It’s great that this tag will be trialled in and around the Cairngorms National Park, given that some of the more intensively-managed grouse moors in and at the edge of the Park are well-known golden eagle-killing hotspots, as shown in this map derived from data provided in the golden eagle satellite tag review in 2017. It’s interesting that none of the people quoted in the press release mentioned this fact!

It is though, very pleasing indeed to see such senior figureheads recognise that the deployment of satellite tags on threatened raptor species is an acceptable and important conservation tool and a helpful investigative tool for detecting wildlife crime. It seems the concerted campaign by several meat heads in the gamekeeping world, which has included disgraceful personal attacks and smears on the integrity of those who fit satellite tags, has fallen on deaf ears.

We look forward to hearing about the field trials on this new tag in due course. Well done to all involved.

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22
Mar
19

Grouse shooting lease on wildlife crime grouse moor will not be renewed

The owner of Denton Moor, a company called NG Bailey, has announced it will not renew the grouse shooting lease to its current tenant following a spate of wildlife crime.

Denton Moor in the Nidderdale AONB in Yorkshire was where the RSPB filmed footage of several armed men, dressed as gamekeepers, shooting at a nesting Marsh harrier and removing eggs from the nest in May 2017 (see here). Despite good efforts from North Yorkshire Police, the armed men have not been identified.

[RPUK map showing the location of Denton Moor]

Last month gamekeeper Austin Hawke was convicted of wildlife crime on the same moor after a badger was found dead in a snare in May 2018 (see here).

Campaigners have been targeting NG Bailey for some time and the recent conviction of one of the shooting tenant’s gamekeepers seems to have been the last straw for the landowner.

David Hurcomb, Chief Exec said:

NG Bailey is aware of the prosecution of Austin Hawke, the gamekeeper who is employed by and works for the tenants. To clarify, Austin Hawke is not employed by Denton Park Estate. As a business, we find this behavior totally unacceptable and do not condone this type of conduct – it is not reflective of the company’s values or ethical practices. We have advised the tenants that under no circumstances will the lease be renewed when it expires”.

Excellent news. Although whether that means it’ll be leased to someone other than the current tenant remains to be seen. We’re not sure when the current lease expires.

The efforts of a wide range of people have led to this result, allowing campaigners to join up the dots and apply pressure. Well done to them all, including the RSPB Investigations team, North Yorkshire police, local raptor workers, the Crown Prosecution Service and local campaigners.

Well done also to David Hurcomb and his colleagues at NG Bailey – this is a very welcome decision.

09
Mar
19

‘Eagles are being slaughtered as part of serious organised crime’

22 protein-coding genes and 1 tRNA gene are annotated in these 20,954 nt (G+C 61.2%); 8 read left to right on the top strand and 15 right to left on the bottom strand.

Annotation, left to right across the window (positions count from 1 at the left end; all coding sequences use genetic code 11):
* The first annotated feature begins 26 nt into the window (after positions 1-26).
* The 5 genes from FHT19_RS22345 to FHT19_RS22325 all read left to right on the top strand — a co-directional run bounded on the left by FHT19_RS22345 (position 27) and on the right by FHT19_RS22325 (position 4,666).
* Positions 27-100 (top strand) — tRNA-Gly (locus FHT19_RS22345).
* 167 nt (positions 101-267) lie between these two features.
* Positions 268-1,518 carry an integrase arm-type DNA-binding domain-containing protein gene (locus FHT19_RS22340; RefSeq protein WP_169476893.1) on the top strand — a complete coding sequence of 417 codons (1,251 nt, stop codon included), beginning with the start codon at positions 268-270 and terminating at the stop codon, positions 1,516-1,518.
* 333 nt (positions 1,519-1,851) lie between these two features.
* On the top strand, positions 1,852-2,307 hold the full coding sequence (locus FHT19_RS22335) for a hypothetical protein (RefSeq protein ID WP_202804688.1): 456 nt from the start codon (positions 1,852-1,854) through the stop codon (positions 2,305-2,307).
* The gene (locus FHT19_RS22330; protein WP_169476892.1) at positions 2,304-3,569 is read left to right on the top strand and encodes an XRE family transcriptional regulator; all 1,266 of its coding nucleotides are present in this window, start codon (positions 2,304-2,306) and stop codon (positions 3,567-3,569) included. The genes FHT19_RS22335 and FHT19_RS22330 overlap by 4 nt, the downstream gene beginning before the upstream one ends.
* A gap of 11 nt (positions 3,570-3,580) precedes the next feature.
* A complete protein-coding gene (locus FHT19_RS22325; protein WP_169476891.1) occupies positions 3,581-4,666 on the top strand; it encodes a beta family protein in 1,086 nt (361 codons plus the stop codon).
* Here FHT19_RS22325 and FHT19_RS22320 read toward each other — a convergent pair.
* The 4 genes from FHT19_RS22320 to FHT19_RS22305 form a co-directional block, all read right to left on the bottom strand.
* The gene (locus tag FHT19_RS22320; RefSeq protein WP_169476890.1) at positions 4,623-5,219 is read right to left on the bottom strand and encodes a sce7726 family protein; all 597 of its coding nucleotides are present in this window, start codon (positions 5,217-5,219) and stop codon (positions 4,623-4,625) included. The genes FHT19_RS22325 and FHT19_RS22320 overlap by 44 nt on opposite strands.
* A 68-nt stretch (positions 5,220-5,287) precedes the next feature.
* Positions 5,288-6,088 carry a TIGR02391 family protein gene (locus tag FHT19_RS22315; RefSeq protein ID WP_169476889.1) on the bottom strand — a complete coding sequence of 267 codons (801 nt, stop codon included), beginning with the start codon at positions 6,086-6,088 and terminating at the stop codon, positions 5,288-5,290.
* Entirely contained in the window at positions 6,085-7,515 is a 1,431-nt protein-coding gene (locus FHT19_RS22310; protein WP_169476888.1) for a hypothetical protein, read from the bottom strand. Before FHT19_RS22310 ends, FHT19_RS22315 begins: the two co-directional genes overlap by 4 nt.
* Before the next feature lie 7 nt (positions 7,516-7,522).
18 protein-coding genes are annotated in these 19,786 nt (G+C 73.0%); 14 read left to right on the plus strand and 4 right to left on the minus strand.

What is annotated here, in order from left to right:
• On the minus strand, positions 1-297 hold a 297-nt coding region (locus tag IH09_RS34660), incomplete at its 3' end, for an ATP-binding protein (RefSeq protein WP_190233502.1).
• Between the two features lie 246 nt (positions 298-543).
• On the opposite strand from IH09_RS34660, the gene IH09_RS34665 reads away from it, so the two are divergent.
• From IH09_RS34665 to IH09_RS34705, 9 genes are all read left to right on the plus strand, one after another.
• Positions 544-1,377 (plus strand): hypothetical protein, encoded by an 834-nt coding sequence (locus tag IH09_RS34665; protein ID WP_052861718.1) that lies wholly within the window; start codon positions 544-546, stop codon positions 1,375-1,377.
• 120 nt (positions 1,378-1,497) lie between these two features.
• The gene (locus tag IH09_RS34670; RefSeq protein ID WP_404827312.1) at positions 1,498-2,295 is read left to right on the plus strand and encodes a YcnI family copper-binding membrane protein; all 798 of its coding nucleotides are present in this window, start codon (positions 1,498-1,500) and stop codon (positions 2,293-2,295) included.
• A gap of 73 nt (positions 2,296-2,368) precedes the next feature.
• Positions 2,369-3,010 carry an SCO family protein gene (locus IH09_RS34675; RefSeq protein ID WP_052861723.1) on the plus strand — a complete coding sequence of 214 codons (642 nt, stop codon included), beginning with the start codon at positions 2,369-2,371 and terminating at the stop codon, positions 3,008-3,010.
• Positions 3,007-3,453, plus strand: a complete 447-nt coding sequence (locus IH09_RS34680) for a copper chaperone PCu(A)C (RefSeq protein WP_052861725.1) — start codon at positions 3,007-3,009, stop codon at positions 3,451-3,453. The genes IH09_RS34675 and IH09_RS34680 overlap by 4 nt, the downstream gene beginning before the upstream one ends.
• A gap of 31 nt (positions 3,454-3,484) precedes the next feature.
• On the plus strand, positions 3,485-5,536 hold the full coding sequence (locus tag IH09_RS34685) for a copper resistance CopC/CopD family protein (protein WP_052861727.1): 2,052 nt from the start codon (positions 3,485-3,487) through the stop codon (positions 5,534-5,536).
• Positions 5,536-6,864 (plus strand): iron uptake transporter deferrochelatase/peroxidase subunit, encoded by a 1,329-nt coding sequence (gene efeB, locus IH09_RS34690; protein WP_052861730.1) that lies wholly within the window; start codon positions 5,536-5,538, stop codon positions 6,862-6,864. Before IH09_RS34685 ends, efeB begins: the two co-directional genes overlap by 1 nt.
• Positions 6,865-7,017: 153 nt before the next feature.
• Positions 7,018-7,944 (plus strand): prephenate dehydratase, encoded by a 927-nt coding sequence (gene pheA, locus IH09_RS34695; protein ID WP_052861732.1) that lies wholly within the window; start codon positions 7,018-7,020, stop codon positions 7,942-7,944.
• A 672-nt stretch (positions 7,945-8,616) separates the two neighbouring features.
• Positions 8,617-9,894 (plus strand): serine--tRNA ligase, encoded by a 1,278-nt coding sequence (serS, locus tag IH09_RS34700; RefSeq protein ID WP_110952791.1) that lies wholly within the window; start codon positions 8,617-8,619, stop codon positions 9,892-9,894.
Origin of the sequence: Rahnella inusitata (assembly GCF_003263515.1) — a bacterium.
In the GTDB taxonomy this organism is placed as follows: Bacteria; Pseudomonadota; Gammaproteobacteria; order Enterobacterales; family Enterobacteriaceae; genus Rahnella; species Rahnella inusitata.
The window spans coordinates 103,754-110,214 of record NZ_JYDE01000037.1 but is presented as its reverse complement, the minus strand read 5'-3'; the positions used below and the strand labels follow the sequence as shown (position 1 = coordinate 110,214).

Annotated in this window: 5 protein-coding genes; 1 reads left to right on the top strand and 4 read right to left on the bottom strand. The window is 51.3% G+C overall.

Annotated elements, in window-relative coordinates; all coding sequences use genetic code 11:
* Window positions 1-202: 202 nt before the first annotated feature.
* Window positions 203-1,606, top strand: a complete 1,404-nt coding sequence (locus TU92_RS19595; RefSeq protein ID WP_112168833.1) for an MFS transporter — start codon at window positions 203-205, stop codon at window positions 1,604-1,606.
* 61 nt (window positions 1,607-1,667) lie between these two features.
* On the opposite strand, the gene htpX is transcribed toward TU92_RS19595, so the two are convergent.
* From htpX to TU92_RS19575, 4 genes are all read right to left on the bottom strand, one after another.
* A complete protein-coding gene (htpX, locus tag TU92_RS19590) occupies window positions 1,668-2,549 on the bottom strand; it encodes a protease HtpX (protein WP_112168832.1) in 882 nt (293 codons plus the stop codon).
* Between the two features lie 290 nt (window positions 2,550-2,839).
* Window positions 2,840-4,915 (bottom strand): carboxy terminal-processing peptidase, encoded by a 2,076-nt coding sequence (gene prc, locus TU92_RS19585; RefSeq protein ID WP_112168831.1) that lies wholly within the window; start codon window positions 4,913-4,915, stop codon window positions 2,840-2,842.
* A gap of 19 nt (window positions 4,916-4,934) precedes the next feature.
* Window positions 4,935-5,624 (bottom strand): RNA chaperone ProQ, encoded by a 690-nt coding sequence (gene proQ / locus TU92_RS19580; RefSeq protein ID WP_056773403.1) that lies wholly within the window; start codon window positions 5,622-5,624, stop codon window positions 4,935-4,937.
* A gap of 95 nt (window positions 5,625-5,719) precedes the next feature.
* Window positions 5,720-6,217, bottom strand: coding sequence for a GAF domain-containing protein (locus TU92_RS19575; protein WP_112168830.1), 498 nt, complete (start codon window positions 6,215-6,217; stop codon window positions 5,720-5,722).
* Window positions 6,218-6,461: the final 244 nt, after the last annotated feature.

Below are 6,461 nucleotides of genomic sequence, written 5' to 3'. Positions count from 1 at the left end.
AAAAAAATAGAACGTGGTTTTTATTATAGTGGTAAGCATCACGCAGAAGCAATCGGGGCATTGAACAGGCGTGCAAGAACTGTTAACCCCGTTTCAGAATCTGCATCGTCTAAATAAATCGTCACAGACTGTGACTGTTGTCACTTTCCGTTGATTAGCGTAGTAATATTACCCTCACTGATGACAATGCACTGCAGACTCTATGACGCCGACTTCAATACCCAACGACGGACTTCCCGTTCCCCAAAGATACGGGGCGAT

Revive, the coalition for grouse moor reform held its first ever fringe event at a party political conference yesterday, at the Scottish Labour conference in Dundee.

The event was chaired by Claudia Beamish MSP and three speakers from Revive joined the panel (Dr Ruth Tingay of RPUK, Max Wiszniewski, Revive Campaign Manager, and Dr Craig Dalzell, Head of Policy & Research at Common Weal) with another coalition member (Dr Richard Dixon, Director of Friends of the Earth Scotland) in the audience.

[Photo by Louise Robertson]

Each speaker gave a ten minute presentation followed by approx 20 minutes of questions from the floor.

It was brilliant to see a number of journalists in the audience, resulting in some good coverage in the papers today.

The Herald focused on the illegal persecution of golden eagles and hen harriers on or close to driven grouse moors and journalist Alistair Grant got the message loud and clear that, in our opinion, the extent of this persecution on many driven grouse moors is such that it amounts to serious organised crime. [Definition by the National Crime Agency: ‘Serious crime planned, coordinated and conducted by people working together on a contuining basis. Their motivation is often, but not always, financial gain‘]

Here’s the text from The Herald article:

GOLDEN eagles and other protected birds of prey are being illegally slaughtered in what amounts to “serious organised crime”, a leading expert has said.

Dr Ruth Tingay of Raptor Persecution UK said birds are being killed on or near grouse moors across Scotland before the evidence is then removed to avoid prosecution.

She spoke out during a fringe meeting at the Scottish Labour conference in Dundee.

Claudia Beamish MSP, the party’s environment spokeswoman, said it backed strict new rules for estate owners – including a total ban on the use of lead shot and the large-scale cull of mountain hares.

She said: “In order for grouse moors to continue, if indeed they do, there needs to be very robust licensing.”

Labour delegates heard grouse moors cover almost a fifth of Scotland, with estates handed more than £300,000 a year in public subsidies.

Revive, a coalition of organisations calling for change, insisted estates should be stripped of this cash as part of a crackdown aimed at encouraging radical land reform.

It said the intensive land management associated with driven grouse shooting causes environmental damage.

Meanwhile, there is evidence scores of birds have been illegally killed on or near estates, it said.

Dr Tingay, a leading raptor ecologist, said: “My argument is that what we are seeing here – not just with golden eagles but with other birds of prey, particularly hen harriers, which are also persecuted on driven grouse moors – is serious organised crime.

If the Government accepted this, we would see a lot more resources coming in to deal with this issue.”

She said some estimates suggest 50 eagles a year are disappearing.

Revive is made up of Raptor Persecution UK, Friends of the Earth Scotland, animal charity Onekind, the League Against Cruel Sports Scotland and think tank Common Weal.